Microsoft Corporation began publicizing their Millennium project this week, a far-reaching operating system of the future that will work across computers connected to the global Internet. Like Microsoft's Cairo initiative, which was really just a group of technologies that were designed for a then-future version of Windows NT, Millennium isn't the code name of a specific future OS per-se, but rather a set of technologies that will likely be melded in Windows at some point.
"Our ultimate goal is to make a program run as easily on thousands of computers as it runs on a single computer," said Galen Hunt, a researcher at Microsoft Research, who leads the Millennium project together with Yi-Min Wang.
The goal here, in short, is "distributed computing," where today's network models are extended over far wider areas. Microsoft is trying to erase the distinction between local and distributed computing.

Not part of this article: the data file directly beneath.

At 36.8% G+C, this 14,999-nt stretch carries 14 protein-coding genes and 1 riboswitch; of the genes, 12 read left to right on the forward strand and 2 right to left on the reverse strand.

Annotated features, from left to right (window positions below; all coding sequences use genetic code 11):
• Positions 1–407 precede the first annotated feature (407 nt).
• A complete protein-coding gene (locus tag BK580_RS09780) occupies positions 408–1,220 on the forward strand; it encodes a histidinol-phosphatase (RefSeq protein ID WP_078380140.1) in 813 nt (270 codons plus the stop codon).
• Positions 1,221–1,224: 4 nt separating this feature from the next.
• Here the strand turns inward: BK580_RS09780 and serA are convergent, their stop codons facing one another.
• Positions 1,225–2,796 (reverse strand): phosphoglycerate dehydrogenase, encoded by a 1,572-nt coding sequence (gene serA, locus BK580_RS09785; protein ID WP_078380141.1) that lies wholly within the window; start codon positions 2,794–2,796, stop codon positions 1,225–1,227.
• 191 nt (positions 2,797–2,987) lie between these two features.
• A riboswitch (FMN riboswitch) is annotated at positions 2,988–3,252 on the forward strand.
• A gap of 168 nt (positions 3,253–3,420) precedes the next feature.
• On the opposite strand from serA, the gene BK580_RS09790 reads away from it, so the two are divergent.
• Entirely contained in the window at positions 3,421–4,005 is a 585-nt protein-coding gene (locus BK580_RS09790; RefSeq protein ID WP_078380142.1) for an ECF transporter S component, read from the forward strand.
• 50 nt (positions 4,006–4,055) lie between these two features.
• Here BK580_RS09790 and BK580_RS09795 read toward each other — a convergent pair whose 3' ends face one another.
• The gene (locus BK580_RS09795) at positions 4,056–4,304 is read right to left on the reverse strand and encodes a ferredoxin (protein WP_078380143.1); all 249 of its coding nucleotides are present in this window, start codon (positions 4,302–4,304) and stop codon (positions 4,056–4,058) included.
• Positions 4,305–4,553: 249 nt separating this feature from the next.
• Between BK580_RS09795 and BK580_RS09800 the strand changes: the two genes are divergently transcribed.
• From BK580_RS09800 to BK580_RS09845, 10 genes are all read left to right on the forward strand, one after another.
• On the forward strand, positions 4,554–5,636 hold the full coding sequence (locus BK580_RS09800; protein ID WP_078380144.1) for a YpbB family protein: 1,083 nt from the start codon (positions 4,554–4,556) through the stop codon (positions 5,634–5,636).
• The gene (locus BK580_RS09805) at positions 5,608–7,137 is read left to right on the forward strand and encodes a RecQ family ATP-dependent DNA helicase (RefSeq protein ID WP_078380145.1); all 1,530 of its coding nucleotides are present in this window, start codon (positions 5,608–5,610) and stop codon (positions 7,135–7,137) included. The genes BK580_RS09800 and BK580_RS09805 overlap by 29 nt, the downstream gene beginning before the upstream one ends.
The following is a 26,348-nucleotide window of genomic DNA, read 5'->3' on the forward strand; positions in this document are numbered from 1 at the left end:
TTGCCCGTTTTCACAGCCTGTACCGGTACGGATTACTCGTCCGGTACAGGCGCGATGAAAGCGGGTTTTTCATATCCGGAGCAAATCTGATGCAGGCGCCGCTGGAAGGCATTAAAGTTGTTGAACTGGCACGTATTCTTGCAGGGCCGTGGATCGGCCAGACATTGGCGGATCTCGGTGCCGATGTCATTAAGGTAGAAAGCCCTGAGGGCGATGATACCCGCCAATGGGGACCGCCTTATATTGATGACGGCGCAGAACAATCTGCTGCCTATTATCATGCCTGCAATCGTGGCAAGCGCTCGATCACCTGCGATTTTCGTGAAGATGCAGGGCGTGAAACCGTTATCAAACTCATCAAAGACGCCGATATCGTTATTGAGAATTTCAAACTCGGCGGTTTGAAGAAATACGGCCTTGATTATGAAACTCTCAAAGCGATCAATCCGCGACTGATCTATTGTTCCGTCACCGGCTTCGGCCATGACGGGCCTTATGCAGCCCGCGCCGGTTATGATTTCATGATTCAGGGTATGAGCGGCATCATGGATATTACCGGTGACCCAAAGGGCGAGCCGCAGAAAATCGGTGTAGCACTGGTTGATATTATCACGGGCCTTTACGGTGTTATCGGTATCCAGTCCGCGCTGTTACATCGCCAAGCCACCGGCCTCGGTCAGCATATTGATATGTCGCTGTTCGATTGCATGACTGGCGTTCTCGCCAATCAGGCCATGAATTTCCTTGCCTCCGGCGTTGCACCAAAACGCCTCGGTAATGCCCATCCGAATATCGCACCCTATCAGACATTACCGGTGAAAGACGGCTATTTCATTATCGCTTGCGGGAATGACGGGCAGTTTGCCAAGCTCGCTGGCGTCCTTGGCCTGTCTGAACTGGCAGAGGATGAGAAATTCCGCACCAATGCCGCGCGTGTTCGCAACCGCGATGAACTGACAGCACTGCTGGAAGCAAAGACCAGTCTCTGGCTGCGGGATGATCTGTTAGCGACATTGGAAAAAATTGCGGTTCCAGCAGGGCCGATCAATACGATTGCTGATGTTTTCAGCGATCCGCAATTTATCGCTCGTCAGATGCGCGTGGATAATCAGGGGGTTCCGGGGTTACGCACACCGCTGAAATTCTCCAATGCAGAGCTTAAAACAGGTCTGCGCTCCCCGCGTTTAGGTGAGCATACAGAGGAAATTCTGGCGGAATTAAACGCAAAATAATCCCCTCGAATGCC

"When you make a distributed application, it's a very laborious task because a programmer has to go in and decide by hand which piece should run on the desktop computer, and which piece should run on the server, Hunt says. "In effect, the programmer has to write a new program for each additional computer. When you extend that out to 100 or 1,000 computers, it becomes completely unmanageable."
For Millennium to work, there are several things that need to happen. The most obvious is bandwidth: Even though Microsoft Explorer allows you to access a remote FTP site as if it were on your local system, the speed difference tells you otherwise. Also, Microsoft is working on self-configuring and self-tuning features, the most basic of which debuted in Microsoft Office 98 for the Macintosh and Office 2000 for Windows. And Windows 2000 will be the first operating system to feature this technology.
For more information, please visit the Microsoft Millennium Web site